Highway safety needs to be bigger priority for Indiana, says new report

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A new report suggests Indiana needs a lot of improvement in terms of highway safety.

Advocates for Highway and Auto Safety released its 10th Annual Roadmap of Highway Safety Report. Spokesperson Cathy Chase says more than half of all people killed on roads weren’t wearing seatbelts.

One positive about the state is that Indiana has a strong seatbelt law, but on the other hand, lacks an all-rider motorcycle helmet law.

It’s good news that 2011 highway deaths fell to 32,367, a 1.9 percent decrease from 2010. However, preliminary figures for the first nine months of 2012 indicate a 7.1 increase increase in fatalities compared to 2011. Moreover, annual costs to society from motor vehicle crashes remain at more than $230 billion.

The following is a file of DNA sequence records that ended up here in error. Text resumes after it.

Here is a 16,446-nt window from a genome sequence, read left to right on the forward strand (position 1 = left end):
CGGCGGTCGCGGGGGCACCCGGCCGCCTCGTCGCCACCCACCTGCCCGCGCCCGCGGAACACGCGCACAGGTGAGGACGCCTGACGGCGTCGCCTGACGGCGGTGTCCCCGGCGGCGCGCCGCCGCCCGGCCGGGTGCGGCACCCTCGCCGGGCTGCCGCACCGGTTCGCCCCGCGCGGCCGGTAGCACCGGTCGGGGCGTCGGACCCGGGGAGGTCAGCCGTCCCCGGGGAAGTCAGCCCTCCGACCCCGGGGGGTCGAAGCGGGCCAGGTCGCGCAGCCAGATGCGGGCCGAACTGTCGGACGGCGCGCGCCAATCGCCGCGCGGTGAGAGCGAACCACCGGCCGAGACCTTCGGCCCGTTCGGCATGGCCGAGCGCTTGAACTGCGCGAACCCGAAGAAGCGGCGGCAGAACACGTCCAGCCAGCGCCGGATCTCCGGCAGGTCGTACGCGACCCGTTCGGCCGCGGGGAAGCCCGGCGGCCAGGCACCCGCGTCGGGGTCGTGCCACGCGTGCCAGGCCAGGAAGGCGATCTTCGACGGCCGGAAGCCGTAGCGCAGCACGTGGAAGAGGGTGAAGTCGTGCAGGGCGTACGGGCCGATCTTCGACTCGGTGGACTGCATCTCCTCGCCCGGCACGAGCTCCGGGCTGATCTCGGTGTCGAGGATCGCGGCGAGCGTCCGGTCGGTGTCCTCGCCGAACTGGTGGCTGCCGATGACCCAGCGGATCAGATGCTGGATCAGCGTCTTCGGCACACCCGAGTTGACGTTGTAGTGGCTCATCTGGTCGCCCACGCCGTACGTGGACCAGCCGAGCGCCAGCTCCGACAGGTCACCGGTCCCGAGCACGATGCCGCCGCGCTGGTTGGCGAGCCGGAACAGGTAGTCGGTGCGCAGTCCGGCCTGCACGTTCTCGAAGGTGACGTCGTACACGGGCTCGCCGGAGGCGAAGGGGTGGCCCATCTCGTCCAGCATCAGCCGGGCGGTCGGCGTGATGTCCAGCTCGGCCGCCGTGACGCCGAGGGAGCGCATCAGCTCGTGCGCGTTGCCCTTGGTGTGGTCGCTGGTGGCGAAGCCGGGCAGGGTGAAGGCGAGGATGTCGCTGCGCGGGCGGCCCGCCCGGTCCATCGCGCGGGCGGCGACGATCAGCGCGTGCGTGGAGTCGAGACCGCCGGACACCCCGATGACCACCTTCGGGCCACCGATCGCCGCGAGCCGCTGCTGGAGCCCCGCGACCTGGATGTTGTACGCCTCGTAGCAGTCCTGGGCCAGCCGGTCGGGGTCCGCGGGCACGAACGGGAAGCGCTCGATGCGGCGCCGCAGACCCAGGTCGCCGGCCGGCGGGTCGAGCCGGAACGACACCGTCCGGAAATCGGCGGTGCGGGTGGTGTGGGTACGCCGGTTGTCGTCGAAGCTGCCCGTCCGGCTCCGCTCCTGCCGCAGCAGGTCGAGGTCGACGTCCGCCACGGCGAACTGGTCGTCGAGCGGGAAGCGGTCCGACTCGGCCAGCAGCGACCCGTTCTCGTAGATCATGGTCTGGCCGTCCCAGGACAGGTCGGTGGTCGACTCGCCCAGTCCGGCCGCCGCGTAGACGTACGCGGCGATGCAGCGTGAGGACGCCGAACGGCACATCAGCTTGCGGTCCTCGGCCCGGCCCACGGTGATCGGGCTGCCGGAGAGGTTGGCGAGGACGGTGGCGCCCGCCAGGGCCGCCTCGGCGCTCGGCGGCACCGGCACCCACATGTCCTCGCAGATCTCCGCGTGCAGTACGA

Chase says 750 people died in highway crashes in 2011 and 8,319 have died in the past ten years in Indiana. Tips to help the state improve include:

  • Raising the graduated driver licensing law to be age 16 instead of 15 to give young drivers another year of maturity.
  • Expanding and toughening driving restrictions for teens between the hours of 10 p.m. and 5 a.m.
  • Introducing ignition interlocks, devices that detect alcohol in the driver’s breath before they can start vehicles, for those who’ve been arrested for drinking and driving offenses before.
  • Creating a law that would compound charges for those who drink and drive with children in their vehicles.

To see the full report, click here.

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